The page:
CMS sets new deadline to fix two dozen HealthCare.gov cyber shortfalls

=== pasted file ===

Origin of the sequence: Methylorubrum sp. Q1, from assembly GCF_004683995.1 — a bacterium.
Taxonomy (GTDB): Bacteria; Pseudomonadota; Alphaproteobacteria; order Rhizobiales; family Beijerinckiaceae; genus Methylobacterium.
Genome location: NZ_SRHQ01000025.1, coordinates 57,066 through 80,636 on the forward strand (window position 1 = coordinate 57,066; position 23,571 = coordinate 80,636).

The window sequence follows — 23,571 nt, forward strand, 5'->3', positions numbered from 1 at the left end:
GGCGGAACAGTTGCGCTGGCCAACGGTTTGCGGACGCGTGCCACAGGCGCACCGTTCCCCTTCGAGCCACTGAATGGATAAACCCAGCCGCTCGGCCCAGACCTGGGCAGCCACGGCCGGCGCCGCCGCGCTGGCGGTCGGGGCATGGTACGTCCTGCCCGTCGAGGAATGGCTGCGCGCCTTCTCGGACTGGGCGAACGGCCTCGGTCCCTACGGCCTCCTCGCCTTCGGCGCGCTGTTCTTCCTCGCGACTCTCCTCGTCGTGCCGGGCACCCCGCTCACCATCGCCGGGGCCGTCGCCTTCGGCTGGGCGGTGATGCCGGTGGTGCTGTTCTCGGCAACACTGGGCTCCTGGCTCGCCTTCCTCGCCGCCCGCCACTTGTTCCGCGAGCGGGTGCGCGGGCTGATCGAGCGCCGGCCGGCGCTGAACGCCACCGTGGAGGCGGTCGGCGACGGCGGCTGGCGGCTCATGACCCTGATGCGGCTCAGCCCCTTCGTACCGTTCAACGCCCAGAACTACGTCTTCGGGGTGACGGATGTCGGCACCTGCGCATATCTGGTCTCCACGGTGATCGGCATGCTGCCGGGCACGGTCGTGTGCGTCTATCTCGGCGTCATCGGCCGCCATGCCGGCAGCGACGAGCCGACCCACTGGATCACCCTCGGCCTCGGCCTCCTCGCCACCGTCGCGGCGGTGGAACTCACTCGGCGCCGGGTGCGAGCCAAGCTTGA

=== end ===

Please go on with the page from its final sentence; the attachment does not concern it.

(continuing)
The Centers for Medicare and Medicaid Services has until Nov. 15 to close real and potential cybersecurity holes in the HealthCare.gov website. Marilyn Tavenner, the CMS administrator, promised House lawmakers Thursday that the site would be better protected when open enrollment begins in two months. The Government Accountability Office found in a report released Sept. 16 that CMS had problems with its information security and privacy program and its technical security architecture, specifically around access controls and configuration management. Tavenner testified before the House Oversight and Government Reform Committee that the majority of GAO’s findings already have been addressed, and the rest are in the process of being fixed. “Let me start with the 22 technical recommendations — 19 of those have been resolved, fully mitigated or will be further reviewed prior to open enrollment. So those will be handled. Of the six, we are in the process of completed those or have completed those prior to open enrollment,” Tavenner said. When asked by Rep. Michelle Grisham (D-N.M.) if she is confident that the fixes will be implemented and tested before Nov. 15, Tavenner said she is sure it will happen. “We will never quit continuing to improve the process. Our work with DHS, GAO and OIG will always be looking for improvements,” Tavenner said. Basic cyber hygiene missing Ann Barron-DiCamillo, director of the Homeland Security Department’s U.S. Computer Emergency Readiness Team (US CERT) said DHS is in talks with CMS to provide more support for the Affordable Care Act website. She didn’t offer details on what that support would entail, however. But despite a lot of good work CMS has done to secure the site and keep data private over the last few years, the agency missed doing some basic cyber hygiene, said Greg Wilshusen, GAO’s director of information security issues, at the hearing. “CMS didn’t fully or effectively implement key technical security controls to sufficiently safeguard the confidentiality, integrity and availability of the federally facilitated marketplace and its information,” Wilshusen said. “For example, CMS didn’t always require or enforce strong password controls, did not sufficiently restrict systems from accessing the Internet and did not consistently implement patches in a timely manner.” He added CMS also fell short with information security and privacy management plan and didn’t test all relevant controls All of these and more shortcomings leave CMS and HealthCare.gov at greater risk of data loss and cyber attack. The question that came up at the hearing several times is whether the risk CMS accepted is too much compared to other federal systems, and whether citizen data has been stolen by hackers — the latest attack happened in July. Barron-DiCamillo said the malware attack in July was unsuccessful and mitigated. “The malware is to use the resource of the server as part of this botnet, so it wasn’t targeting the server. It was using the resource of the server for another victim,” she said. “The breach was discovered by CMS. It was alerted to us. We looked at the images provided. There was no exfiltration of data. There was no loss of personal identifiable information due to the segmentation of the network. This was a test network separate from the production network. There was no lateral movement into the production network associated with this activity.” Best practices ignored? This was the committee’s 29th hearing on the Affordable Care Act and sixth on the website itself. The hearing presented two differing points of view about CMS actions to secure the website: The Republicans pointed out HealthCare.gov continued to have cyber vulnerabilities, despite being around for almost a year. The Democrats said no personal data has been lost from the site and there are bigger fish to fry in the cyber world, including recent data breaches at Home Depot, Target and even federal contractor USIS. But Rep. Darrell Issa (R-Calif.), chairman of the committee, asked why, a year later, is CMS still struggling to do some basic cybersecurity actions? He said CMS didn’t have strong passwords, advanced lock-out systems or detection and reporting capabilities. “There are techniques that if they would’ve been in place, they would have been more secure?” Issa asked GAO’s Wilshusen. “So what you found a year into your site was they weren’t using best practices?” Wilshusen responded, “The weaknesses we identified all can be corrected and resolved almost immediately. We identified several weaknesses that increased the risk and unnecessarily increased preventable risk.” Rep. Gerry Connolly (D-Va.) asked Tavenner if IT got the short shrift during the planning stages of HealthCare.gov. Tavenner said CMS recognized what went wrong and has since fixed those problems. “Some of the lessons learned and changes we’ve made early on in year one and definitely for year two, we needed a systems integrator. We needed someone to help with the coordination. We needed a clear point of accountability. We needed better communication,” she said. “You’re right there was probably more time spent on the non-technical components, and we didn’t realize the technology was a difficult as it was.” Tavenner added that today there is nothing more important to her and CMS than the security of the portal. She said the agency holds weekly meetings and has a 24/7 security team using continuous monitoring and intrusion prevention and detection tools. Subpoena for former White House CTO issued Aside from this committee, there still are other concerns about the security of the website. The House Science Subcommittee on Oversight voted Sept. 17 to subpoena former federal chief technology officer and Department of Health and Human Services CTO Todd Park to find out more about the site’s cybersecurity. The subcommittee says the subpoena would require the White House to provide documents and emails pertaining to Park’s role in development of the website. It will also oblige Park to appear before the subcommittee to provide testimony under oath. At the same time, Issa also issued a report detailing past and current concerns about the security of the site. Despite the sometimes contentious nature of the hearing, Issa said the reason for the oversight and tough questions was only about making HealthCare.gov stronger and more resilient. 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